Will President Recep Tayyip Erdogan accept the democratic verdict of the Turkish people after last weekend's parliamentary elections, in which his AKP party lost its absolute majority? The stakes couldn't be higher, and not only for Turkey.
At the recent G7 summit in the Bavarian Alps, President Obama urged the EU to reflect hard on Greece's failure, in view of its strategic importance for South-Eastern Europe. But Greece pales in comparison with its much larger and more strategically important neighbour Turkey. Ankara holds one of the keys not only for decisive action on Syria and Iraq, but also with regard to the seminal question of the compatibility of Islam and democracy.
As has been extensively reported, Erdogan has changed over the last couple of years from a democratic Dr Jekyll, bent on calming tension both within (the Kurdish question) and without (in the Middle East), to an authoritarian Mr Hyde, curtailing civil liberties at home and stoking the flames in Syria by aiding and abetting extremists, especially ISIS. Erdogan now wants to change the constitution to grant himself Putin-like presidential powers.
Without Turkey turning a blind eye to thousands of Muslim crusaders transiting to Syria and Iraq, the self-appointed caliphate could never have flourished as it does now. The Sunni Erdogan has from the outset of the Syrian civil war strongly endorsed the rebel side, now dominated by Sunni extremists, against Assad, who is propped up by a Shia coalition, the Alawites, Tehran and its proxies.
Two basic scenarios are possible in the wake of Erdogan's setback at the polls.
He can now direct his party to honestly reconcile with important parts of the electorate, basically the Kemalist social-democratic opposition which came in second and is led by an Alawite, and the new leftist party led by the charismatic Kurd Selahattin Demirtas, which came in fourth and is composed of Kurds and the urban opposition. All have rebuffed Erdogan's dreams of constitutional change. In parliamentary terms this would mean either a coalition or a minority government led by his AKP, with policies sufficiently moderate to be tolerated by the loyal opposition.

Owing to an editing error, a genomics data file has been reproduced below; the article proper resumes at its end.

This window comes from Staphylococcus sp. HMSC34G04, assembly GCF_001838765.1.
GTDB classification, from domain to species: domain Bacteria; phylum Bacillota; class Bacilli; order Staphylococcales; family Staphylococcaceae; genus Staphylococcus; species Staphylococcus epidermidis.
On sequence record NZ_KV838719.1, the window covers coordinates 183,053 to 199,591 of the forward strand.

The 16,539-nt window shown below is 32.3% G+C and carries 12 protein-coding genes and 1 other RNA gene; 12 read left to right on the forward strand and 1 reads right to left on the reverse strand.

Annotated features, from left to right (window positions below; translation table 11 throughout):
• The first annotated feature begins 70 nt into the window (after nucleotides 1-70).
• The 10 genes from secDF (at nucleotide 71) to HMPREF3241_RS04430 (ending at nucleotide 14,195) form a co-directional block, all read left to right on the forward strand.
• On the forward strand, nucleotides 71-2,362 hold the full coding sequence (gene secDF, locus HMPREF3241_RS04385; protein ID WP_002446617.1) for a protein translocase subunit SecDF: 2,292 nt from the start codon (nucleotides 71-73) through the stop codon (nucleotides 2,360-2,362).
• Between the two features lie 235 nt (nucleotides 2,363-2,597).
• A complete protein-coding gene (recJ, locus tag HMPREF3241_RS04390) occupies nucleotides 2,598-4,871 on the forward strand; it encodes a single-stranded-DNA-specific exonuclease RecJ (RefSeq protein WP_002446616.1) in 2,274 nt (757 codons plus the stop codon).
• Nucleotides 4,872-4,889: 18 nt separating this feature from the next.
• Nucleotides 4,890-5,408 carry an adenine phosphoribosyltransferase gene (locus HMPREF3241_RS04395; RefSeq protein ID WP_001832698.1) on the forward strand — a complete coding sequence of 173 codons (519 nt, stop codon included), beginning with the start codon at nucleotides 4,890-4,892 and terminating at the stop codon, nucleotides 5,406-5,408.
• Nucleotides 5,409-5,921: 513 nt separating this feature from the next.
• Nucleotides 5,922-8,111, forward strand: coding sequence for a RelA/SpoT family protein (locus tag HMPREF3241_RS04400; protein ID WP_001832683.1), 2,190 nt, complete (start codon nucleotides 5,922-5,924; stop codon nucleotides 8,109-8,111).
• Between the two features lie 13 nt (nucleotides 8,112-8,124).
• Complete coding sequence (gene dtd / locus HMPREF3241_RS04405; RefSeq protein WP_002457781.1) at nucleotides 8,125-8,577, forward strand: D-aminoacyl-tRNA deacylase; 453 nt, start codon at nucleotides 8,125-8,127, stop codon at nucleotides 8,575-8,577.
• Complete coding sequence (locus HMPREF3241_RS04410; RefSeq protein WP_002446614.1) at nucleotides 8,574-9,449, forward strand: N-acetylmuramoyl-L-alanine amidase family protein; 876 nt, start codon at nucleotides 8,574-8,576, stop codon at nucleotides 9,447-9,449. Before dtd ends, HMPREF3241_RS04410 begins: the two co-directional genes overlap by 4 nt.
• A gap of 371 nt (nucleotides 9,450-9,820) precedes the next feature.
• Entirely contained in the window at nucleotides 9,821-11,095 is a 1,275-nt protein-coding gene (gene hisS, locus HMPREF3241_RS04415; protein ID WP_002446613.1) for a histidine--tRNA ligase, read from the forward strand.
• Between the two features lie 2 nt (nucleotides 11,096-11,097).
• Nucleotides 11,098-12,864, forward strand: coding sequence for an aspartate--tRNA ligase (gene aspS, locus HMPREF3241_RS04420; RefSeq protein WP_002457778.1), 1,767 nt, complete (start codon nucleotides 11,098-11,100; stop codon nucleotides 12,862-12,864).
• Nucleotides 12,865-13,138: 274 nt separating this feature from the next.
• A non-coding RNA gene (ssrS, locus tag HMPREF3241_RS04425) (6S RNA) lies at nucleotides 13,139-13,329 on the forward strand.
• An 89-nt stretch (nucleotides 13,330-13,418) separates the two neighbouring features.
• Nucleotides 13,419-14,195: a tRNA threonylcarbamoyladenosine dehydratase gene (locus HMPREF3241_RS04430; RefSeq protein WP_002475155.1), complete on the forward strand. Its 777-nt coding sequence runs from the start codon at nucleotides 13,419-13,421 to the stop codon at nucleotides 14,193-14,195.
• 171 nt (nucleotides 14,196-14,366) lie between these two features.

Unfortunately the third-largest party at the recent polls, the ultra-right Nationalist Movement Party, cannot be counted as loyal. It harbours a neo-fascist, anti-Alawite youth movement, the Grey Wolves, which violently disturbs the peace at home and in the large Turkish diaspora abroad. The Nationalist Movement is also home to notorious Armenian-genocide deniers.
According to the Turkish constitution, if no working government can be hammered out within 45 days, the president has to call new elections. However, Erdogan dominates his party to such an extent that his personal choice — accept the election outcome or plow ahead with his dictatorial policy, language and style before the vote — will become obvious soon through the AKP's behaviour in the coalition talks.
If he chooses the latter, all bets are off. In the short term this would obviously spells trouble for the country itself. The democratic opposition, buoyed by the election result, will not take a continuation of the AKP's recent policies and rhetoric lying down. The 'Takim Square riots' against Erdogan of 2011 will look like child's play compared to what we are likely to see in the streets of Istambul. The disastrous consequences for the Turkish economy and currency, already seriously rattled after the election, are also evident. Kurdish terrorism could resume as its past flag bearer, the Kurdistan Workers' Party or PKK, is still very much alive and has only held its peace after overtures towards the Kurds by the Erdogan Government in its early years.
The ultimate nightmare for Turkey would be a scenario in which its president, running out of all other options, is tempted to play the Sunni card at home, with the Middle East's emerging mother of all Islamic wars (Sunna vs Shia) thus casting its devastating shadow over Turkey.
The consequences would of course be dire. All talk of moving the country closer to the EU, let alone joining it, would be moot. In the medium term, its NATO membership could hang in the balance. A huge strategic void would thus open. Last but not least it could also nip in the bud the hope that Turkey's long petrified front on Cyprus could start to crumble, following the recent electoral success of a moderate on the eastern part of the island where the Turkish army maintains a force of a couple of thousand troops.
Photo by Flickr user Brookings Institution.